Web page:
Review: The Girl on the Train

The Girl on the Train was a 2015 novel by Paula Hawkins which soon became a publishing sensation, with over a million sales in its first few weeks, and still holds the record for the most weeks at number one in the UK hardback book chart (20 weeks). It went on to be made into a film starring Emily Blunt, which was released in late 2016.

It centres on Rachel Watson, who turns to drink after her marriage breaks down but continues to be fixated by her ex-husband Tom, his new wife Anna and their baby and also by their near neighbours, a married couple Megan and Scott, whose seemingly perfect life she often glimpses on her daily train commute.

It has now arrived on to the stage in a rather thrilling adaptation directed by Anthony Banks. A brilliant performance by Samantha Womack as Rachel really does help make this a terrific evening. She perfectly captures the sadness, the frustration and loneliness of a young woman whose life has turned upside down, taking respite from her Vodka-filled water bottle amidst the confusion that begins when Megan goes missing.

The perfect couple of course are not quite what Rachel hoped and imagined them to be, as she discovers when she decides to try to find out what happened to Megan (a good Kirsty Oswald), whose back story is told through flashbacks including one brilliant, tearful monologue. An engaging Oliver Farnworth plays Megan’s husband Scott, and John Dougall provides moments of light relief as DI Gaskell who seeks to get through to Rachel and her muddled memory of the night in question. Adam Jackson-Smith shows both concern and exasperation as Rachel’s former husband, while Lowenna Melrose as Anna finds it hard to hide her distain for Rachel and her attempts to involve herself in their lives.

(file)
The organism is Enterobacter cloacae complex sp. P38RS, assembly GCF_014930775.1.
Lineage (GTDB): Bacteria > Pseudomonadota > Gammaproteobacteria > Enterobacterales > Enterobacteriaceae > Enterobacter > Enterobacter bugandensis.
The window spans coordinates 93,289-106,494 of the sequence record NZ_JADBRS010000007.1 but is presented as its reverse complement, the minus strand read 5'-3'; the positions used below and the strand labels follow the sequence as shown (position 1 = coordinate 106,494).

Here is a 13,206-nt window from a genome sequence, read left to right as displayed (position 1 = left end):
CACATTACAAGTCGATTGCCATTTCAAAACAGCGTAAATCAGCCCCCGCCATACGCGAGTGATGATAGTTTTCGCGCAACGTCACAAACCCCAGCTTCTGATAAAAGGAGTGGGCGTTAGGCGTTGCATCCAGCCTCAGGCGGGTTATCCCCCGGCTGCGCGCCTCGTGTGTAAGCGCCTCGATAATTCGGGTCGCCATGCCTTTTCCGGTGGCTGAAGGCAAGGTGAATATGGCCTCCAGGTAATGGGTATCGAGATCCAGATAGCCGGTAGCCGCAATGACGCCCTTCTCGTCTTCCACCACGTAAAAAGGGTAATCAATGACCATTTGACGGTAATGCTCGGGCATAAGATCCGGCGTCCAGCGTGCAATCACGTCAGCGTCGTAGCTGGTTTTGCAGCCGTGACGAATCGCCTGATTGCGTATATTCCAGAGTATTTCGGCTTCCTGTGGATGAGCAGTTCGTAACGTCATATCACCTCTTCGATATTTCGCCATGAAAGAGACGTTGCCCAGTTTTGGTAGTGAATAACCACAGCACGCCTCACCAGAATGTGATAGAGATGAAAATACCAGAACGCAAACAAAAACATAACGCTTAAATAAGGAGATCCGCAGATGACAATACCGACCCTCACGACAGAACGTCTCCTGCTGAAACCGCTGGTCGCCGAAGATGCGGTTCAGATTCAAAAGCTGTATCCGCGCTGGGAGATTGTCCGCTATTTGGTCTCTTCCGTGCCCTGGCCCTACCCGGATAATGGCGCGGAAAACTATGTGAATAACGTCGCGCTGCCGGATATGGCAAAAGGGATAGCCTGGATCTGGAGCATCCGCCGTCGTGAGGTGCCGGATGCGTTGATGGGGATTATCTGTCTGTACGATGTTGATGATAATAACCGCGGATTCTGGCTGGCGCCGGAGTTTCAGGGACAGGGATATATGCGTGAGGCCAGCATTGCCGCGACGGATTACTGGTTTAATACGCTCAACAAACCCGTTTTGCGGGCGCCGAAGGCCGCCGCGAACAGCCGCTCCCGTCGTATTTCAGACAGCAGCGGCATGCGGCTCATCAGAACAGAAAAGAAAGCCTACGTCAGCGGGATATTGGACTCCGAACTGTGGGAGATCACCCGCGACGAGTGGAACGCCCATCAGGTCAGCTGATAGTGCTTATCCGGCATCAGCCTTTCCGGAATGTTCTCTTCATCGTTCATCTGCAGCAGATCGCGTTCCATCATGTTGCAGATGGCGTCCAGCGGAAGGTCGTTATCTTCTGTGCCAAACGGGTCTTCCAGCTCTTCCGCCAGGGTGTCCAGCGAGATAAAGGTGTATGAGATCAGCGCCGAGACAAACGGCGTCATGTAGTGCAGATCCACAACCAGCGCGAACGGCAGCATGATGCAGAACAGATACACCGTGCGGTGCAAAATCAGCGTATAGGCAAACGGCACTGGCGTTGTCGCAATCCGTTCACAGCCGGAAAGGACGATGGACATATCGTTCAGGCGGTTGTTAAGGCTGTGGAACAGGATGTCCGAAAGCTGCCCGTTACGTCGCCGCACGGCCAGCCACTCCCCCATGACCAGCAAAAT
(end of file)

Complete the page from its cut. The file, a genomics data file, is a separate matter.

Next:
The staging was really good and time went very quickly, always the sign of a  well-crafted play. Having not read the book or seen the film, I really was unsure of how it would end, which is exactly what you want from a convincing thriller. A slick and enjoyable production which will not disappoint.

It runs at the Yvonne Arnaud Theatre, Guildford until Saturday 13th July. For more information and to book, please visit

It is also coming to the New Victoria Theatre in Woking on the 28th October and will be at the Duke of York in London’s West End from 23rd July.


Check Also

Hidden Historic Hamburger Happiness

The Kings Arms and Royal. Originally built in the 17th century, the Kings Arms & …

Scroll Up